Paragraph 4.(b)(iii) relates to registration of the domain name in issue "primarily for the purpose of disrupting the business of a competitor." As discussed in Section b. above, on this record it is entirely reasonable to conclude that at least one of Artís purposes, if not the primary purpose, in registering the two domain names in issue was to disrupt Kejrís business. Even if one were to infer that Artís believed from October 5, 2000, forward that its registrations were justified because Kejrís registered marks were "generic", that would not justify Artís actions.
Kejrís U.S. registration of "Geoprobe Systems" in 1999, and its U.S. registration of "Geoprobe" in 1990, were both based on uses in commerce no later than February 1988. Accordingly, as a matter of law, when it registered the two domains in October 2000, -- more than 12 years after Kejrís first use of its registered marks --, Artís was charged with knowledge of Kejrís exclusive right to use those marks in connection with goods and services which competed directly with Artís goods and services. As a matter of law, on this record, Artís belief to the contrary is not relevant. This is especially so in light of Artís fragile and ineffective distinctions between Kejrís registered service mark "Geoprobe Systems" and Artís two domain names (Section a. above). The plain likelihood that Artís domain names would divert potential Kejr customers to a site they did not intend to reach, i.e. Artís main web site, renders Paragraph 4.(b)(iii) applicable to Artís conduct.
Paragraph 4.(b)(iv) refers to an intentional attempt to attract, for commercial gain, internet users to the domain name registrantí s site, by creating a likelihood of confusion with the Complainantís mark as to "the source, sponsorship ... of [domain name registrantís] web site ... or of a product or service on [domain name registrantís] web site ...." The finding of virtual identity of the domain names in issue with Kejrís registered service mark, and at minimum a likelihood of confusion (Section a. above), causes Paragraph 4.(b)(iv) to be applicable to Artís conduct here. Artís concedes that Artís has for more than a decade manufactured and offered the same or similar products as Kejr to the same customers in the same industry. It is entirely valid to infer that Artís must have intentionally attempted to attract customers to its web site by way of the likelihood of confusion with Kejrís registered marks Artís necessarily created by registering the two domain names in issue and operating web sites at those addresses which linked the internet user directly to Artís main web site.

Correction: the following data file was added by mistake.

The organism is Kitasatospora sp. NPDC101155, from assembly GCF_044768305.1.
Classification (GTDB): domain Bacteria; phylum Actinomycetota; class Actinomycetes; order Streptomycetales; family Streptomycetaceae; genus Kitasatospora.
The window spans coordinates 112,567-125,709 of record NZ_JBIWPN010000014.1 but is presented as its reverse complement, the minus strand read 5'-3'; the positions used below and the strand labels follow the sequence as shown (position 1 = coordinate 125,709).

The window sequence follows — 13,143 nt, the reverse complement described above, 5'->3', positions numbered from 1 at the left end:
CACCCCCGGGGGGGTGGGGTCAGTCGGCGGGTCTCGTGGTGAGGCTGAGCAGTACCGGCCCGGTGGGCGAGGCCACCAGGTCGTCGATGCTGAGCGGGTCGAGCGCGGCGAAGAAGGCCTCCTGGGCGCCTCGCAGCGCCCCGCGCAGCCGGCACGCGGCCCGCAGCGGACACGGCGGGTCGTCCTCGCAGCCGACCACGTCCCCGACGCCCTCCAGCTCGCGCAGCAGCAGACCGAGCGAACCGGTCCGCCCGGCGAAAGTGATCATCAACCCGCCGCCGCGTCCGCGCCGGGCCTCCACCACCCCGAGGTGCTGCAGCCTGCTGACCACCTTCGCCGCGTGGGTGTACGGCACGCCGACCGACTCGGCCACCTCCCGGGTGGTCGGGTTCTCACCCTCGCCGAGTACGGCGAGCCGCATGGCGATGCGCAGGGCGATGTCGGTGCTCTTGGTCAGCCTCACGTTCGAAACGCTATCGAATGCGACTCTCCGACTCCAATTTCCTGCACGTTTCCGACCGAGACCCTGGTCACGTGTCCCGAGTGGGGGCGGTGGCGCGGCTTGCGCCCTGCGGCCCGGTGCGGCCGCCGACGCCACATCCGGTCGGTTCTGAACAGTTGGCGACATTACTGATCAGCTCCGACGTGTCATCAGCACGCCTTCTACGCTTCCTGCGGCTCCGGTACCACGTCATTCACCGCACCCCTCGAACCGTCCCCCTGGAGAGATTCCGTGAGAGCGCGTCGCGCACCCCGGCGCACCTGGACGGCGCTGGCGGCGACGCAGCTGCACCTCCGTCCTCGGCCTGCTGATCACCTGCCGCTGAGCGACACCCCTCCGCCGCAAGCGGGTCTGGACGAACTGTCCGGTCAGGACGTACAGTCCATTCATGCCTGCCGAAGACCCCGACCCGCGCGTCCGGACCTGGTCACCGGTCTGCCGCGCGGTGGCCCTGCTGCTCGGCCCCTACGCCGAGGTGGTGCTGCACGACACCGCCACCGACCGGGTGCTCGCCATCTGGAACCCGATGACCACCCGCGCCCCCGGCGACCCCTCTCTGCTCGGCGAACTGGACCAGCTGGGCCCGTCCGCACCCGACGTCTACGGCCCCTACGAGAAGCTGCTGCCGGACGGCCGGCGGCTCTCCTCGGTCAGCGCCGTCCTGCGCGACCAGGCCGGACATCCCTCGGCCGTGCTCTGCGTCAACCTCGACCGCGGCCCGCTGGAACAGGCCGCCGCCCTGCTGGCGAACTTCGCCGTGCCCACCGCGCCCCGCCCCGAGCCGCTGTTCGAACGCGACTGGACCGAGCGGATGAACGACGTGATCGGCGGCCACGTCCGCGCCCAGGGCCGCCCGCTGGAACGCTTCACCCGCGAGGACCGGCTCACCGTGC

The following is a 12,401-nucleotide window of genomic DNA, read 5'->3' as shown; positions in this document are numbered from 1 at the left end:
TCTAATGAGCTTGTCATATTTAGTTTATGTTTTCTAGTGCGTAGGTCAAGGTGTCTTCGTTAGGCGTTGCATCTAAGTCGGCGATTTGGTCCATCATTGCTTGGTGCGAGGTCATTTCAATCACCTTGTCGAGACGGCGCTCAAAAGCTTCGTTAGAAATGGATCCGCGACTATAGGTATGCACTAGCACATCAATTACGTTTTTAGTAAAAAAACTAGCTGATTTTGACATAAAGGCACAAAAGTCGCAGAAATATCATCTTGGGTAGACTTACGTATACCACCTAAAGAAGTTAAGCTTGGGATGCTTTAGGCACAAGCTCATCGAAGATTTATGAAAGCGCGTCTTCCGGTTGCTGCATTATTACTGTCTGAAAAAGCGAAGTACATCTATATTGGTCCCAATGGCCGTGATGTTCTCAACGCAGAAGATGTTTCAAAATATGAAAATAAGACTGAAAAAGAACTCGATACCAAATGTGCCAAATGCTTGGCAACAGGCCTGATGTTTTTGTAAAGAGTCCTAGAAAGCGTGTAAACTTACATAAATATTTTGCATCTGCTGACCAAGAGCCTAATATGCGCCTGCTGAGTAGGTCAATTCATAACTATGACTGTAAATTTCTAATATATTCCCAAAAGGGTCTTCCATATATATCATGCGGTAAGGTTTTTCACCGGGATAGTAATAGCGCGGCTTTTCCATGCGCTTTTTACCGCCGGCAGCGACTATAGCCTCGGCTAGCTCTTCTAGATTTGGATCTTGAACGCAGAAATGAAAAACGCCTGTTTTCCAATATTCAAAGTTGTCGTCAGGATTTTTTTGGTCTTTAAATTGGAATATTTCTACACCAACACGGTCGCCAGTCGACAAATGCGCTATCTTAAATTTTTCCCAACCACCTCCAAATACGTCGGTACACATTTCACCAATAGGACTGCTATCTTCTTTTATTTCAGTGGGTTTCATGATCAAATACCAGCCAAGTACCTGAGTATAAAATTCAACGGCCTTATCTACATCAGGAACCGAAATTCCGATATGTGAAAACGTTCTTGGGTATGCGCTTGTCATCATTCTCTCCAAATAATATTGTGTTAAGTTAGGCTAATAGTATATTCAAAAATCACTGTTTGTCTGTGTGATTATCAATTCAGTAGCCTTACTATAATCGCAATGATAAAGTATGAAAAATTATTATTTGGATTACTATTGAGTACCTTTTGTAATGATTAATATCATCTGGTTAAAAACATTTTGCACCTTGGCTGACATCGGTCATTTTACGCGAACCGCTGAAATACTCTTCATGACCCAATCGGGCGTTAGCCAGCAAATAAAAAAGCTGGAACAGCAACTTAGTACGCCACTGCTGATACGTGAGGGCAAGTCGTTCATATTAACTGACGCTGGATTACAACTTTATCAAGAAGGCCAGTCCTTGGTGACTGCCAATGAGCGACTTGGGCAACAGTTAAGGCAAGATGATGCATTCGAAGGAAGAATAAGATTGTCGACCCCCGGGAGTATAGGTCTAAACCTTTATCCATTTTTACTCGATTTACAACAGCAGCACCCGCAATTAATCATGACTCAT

Artís failure to find another use of the domain names, subsequent to its discontinuing the practice of linking, is consistent with the conclusion that Artís primary purpose and intent were to disrupt Kejrís business and to attract potential Kejr customers by creating a likelihood of confusion. Art is not assisted by assertions here or in Artís counselís July 9, 2001 letter, (Annex 12) that it is not Artís intention to use "these marks [i.e. the two domain names in issue] ... in a fashion which would cause reasonable confusion with the goods and/or services rendered by [Kejr]." This is a nonsensical and irrelevant criterion. The law does not refer to "reasonable" confusion, whatever that is. The law refers to "likelihood" of confusion, which on this record is abundantly plain. In light of Artís July 9, 2001 assertions, and its assertions in its Response here, unless the domain names in issue are transferred to Kejr, Kejr will be left facing the in terrorem effect of Artís resuming use of either or both of the domain names to disrupt Kejrís business or to attract Kejr customers to Artís main web site because of the likelihood of confusion Artís will again have created.
The Panel finds that, under Paragraph 4.(a)(iii), Artís has registered and used each of the two domain names in issue in bad faith.
In light of the findings by the panel, the panel decides that Kejr has met its burden of proof with respect to each of the three elements of Policy, Paragraph 4.(a).
Accordingly, the panel requires that the registrations of each of the two domain names in issue (i.e., <geoprobesystem.com> and <geoprobesystem.net>) be transferred to Kejr.
David W. Plant
Dated: January 22, 2002
1. To this layman's eye, the two pages at Annexes 6 and 7 do not so readily reveal the directly competitive nature of the products and services offered on the sites. However, Art's concedes the point.
2. D2000-1768, NetWizards v. Spectrum Enterprises, appears to have served as a model for Kejr's averments.
3. Kejr appears to refer to its counsel's letter of February 13, 2001 to Art's (Annex 9).
4. On this record, Kejr's rights are clearer with respect to the two registered marks than the two Kejr domain names. The virtual identity of Art's two domain names to Kejr's registered service mark "Geoprobe Systems" permits the panel to focus on that mark in connection with Paragraph 4.(a)(i).
5. Art's citation to 15 U.S.C. § 1157,
which sets out definitions, does not avail Art's on this score.